"He got it repaired," Girardi said. "It's another step toward him coming back. We're all expecting to see Mo next year. I don't think we're going to see him pitch again this year."

Rivera, the Major Leagues' all-time leader with 608 regular-season saves and 42 more in the playoffs, tweeted on Tuesday afternoon that the surgery had gone fine.

"My surgery was a success, it went perfectly," Rivera wrote. "I am looking forward to beginning my rehab soon. Thanks as always for your prayers."

Girardi said there was no timetable for Rivera's return. The right-hander had said in the days after sustaining the injury that he wasn't going to end his career on a sour note and would work hard to return next season.

"A lot of guys, it's whatever their bodies allow them to do," Girardi said. "They can give you a timetable, but that doesn't mean it's going to be before or after. I think we expect him next year."

After passing test, Robertson set to return

ATLANTA -- Yankees reliever David Robertson is expected to be activated from the disabled list in time for his club's weekend Interleague series at Nationals Park beginning on Friday night, manager Joe Girardi said on Tuesday.

Robertson made his second relief outing for Triple-A Scranton/Wilkes-Barre against Louisville on Tuesday in Rochester, N.Y., and pitched an inning without incident, tossing 14 pitches.

"He's fine," Girardi said before Tuesday night's game against the Braves. "He'll be [in Atlanta on Wednesday] -- not active -- and if everything is OK, we'll probably activate him on Friday."

Robertson has been on the disabled list since May 15 with a left oblique strain. He had already pitched one clean inning on Sunday against Louisville, throwing 11 pitches, eight of them strikes.

Robertson made a couple of appearances as a closer after Mariano Rivera went down for the season with a torn right anterior cruciate ligament early last month. After Robertson was injured, Rafael Soriano assumed the closer's role; the right-hander has nine saves this year but blew one against the Mets in the ninth inning on Sunday at Yankee Stadium in a game the Yankees eventually won, 5-4.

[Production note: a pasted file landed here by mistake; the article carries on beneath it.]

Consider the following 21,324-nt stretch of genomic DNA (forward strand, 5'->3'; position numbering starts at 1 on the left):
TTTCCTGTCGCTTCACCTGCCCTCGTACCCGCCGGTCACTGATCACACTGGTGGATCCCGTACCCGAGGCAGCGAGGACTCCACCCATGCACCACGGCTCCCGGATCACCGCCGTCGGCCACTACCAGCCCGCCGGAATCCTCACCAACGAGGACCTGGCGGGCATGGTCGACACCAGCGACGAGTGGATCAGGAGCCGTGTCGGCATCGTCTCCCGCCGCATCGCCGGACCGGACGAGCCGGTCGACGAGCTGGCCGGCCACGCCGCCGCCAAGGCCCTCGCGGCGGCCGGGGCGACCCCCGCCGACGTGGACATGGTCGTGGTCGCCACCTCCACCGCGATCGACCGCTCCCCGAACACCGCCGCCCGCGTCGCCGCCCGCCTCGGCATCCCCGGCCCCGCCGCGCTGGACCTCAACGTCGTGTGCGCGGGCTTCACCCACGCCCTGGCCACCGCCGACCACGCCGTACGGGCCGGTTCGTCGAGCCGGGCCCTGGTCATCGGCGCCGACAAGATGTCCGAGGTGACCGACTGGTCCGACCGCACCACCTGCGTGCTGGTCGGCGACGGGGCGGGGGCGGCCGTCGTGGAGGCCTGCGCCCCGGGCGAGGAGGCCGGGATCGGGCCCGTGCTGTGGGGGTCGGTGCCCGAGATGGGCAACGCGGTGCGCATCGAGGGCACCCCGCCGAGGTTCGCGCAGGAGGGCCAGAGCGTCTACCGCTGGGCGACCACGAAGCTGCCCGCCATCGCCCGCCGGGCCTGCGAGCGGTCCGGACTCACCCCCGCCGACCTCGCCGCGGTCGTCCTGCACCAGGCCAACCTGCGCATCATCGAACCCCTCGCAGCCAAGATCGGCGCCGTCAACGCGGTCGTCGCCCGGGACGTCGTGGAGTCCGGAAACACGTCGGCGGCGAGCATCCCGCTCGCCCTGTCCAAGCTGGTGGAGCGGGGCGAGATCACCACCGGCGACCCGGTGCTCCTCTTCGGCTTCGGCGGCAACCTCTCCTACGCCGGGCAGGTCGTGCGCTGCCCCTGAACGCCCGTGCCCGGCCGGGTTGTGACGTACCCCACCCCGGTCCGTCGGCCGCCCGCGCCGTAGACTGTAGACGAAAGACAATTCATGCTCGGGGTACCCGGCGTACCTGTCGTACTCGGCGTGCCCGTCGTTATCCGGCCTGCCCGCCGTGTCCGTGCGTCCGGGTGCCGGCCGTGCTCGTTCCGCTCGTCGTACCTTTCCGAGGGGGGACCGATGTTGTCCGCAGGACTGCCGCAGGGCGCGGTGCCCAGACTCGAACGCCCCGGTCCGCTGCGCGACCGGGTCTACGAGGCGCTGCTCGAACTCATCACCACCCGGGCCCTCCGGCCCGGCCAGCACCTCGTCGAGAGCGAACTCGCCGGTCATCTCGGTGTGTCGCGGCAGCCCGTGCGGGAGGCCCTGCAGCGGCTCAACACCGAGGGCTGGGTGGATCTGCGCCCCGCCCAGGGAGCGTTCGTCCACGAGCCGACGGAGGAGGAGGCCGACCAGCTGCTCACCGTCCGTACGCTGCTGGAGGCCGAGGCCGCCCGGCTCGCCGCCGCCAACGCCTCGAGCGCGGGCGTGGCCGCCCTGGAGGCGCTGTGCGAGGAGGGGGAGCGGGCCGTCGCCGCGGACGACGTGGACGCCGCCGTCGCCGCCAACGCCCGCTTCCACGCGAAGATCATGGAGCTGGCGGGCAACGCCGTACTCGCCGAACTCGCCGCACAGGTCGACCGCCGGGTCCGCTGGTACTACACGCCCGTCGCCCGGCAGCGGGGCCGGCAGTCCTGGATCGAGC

Robertson had one save and one blown save during his short stint as Rivera's fill-in. Overall, he has allowed four earned runs and whiffed 24 batters in 14 1/3 innings.

Girardi said there really is nothing else Robertson needs to accomplish before the Yanks activate him.

"You just want to make sure he's OK [on Wednesday]," Girardi said.

Nova savors first big league hit

ATLANTA -- The baseball from Ivan Nova's first Major League hit on Monday night is going in a prized place on the night table next his bed, along with the balls from his first big league victory and first strikeout.

Nova smacked a solid single to right-center field with two outs and no one on in the second inning of Monday's 3-0 Yankees victory over the Braves at Turner Field.

Hitting during Interleague Play in a National League park, Nova seemed as excited about the hit as he was about his eighth victory in 10 decisions. The Yanks right-hander combined with four relievers to shut down the Braves on five singles, all of them off Nova in his seven innings. Nova walked one, whiffed six and went 1-for-3 at the plate with a pair of strikeouts.

The hit came off Braves starter and losing pitcher Randall Delgado.

"I was going to hack at the first pitch, but he was throwing hard, so I took it," Nova said. "He was throwing, like, 100 [mph]. On that second pitch, I wasn't thinking about getting a base hit; I just wanted to make contact. I didn't want to strike out. I got a pretty good swing on it. It was fun."

At the plate, Yankees pitchers are a combined 31-for-306 (.086) with eight doubles and 11 RBIs since the advent of Interleague Play in 1997. No Yanks pitcher has hit a homer.

Nova said that if he were to accomplish that, the home run ball would go on the night table with the others.

Barry M. Bloom is national reporter for MLB.com and writes an MLBlog, Boomskie on Baseball. Follow @boomskie on Twitter. This story was not subject to the approval of Major League Baseball or its clubs.